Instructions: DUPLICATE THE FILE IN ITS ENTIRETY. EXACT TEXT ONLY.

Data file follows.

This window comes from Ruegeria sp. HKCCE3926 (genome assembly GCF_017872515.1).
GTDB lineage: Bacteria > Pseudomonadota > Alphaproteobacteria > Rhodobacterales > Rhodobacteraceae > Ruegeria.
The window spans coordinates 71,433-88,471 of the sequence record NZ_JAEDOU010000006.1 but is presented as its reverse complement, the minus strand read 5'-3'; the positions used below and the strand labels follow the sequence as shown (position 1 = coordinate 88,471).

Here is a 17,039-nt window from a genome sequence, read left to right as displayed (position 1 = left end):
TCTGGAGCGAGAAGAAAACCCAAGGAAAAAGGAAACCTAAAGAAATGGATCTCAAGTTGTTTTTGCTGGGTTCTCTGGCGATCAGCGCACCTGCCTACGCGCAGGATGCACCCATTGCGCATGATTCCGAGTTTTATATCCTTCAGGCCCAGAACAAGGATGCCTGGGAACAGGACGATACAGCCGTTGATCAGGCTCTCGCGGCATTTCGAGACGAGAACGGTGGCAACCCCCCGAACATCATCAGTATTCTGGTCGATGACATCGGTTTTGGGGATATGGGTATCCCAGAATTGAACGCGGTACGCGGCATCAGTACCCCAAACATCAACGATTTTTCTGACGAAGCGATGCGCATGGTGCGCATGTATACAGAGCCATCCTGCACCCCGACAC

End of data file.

This window comes from Ruegeria sp. HKCCE3926 (genome assembly GCF_017872515.1).
GTDB lineage: Bacteria > Pseudomonadota > Alphaproteobacteria > Rhodobacterales > Rhodobacteraceae > Ruegeria.
The window spans coordinates 71,433-88,471 of the sequence record NZ_JAEDOU010000006.1 but is presented as its reverse complement, the minus strand read 5'-3'; the positions used below and the strand labels follow the sequence as shown (position 1 = coordinate 88,471).

Here is a 17,039-nt window from a genome sequence, read left to right as displayed (position 1 = left end):
TCTGGAGCGAGAAGAAAACCCAAGGAAAAAGGAAACCTAAAGAAATGGATCTCAAGTTGTTTTTGCTGGGTTCTCTGGCGATCAGCGCACCTGCCTACGCGCAGGATGCACCCATTGCGCATGATTCCGAGTTTTATATCCTTCAGGCCCAGAACAAGGATGCCTGGGAACAGGACGATACAGCCGTTGATCAGGCTCTCGCGGCATTTCGAGACGAGAACGGTGGCAACCCCCCGAACATCATCAGTATTCTGGTCGATGACATCGGTTTTGGGGATATGGGTATCCCAGAATTGAACGCGGTACGCGGCATCAGTACCCCAAACATCAACGATTTTTCTGACGAAGCGATGCGCATGGTGCGCATGTATACAGAGCCATCCTGCACCCCGACAC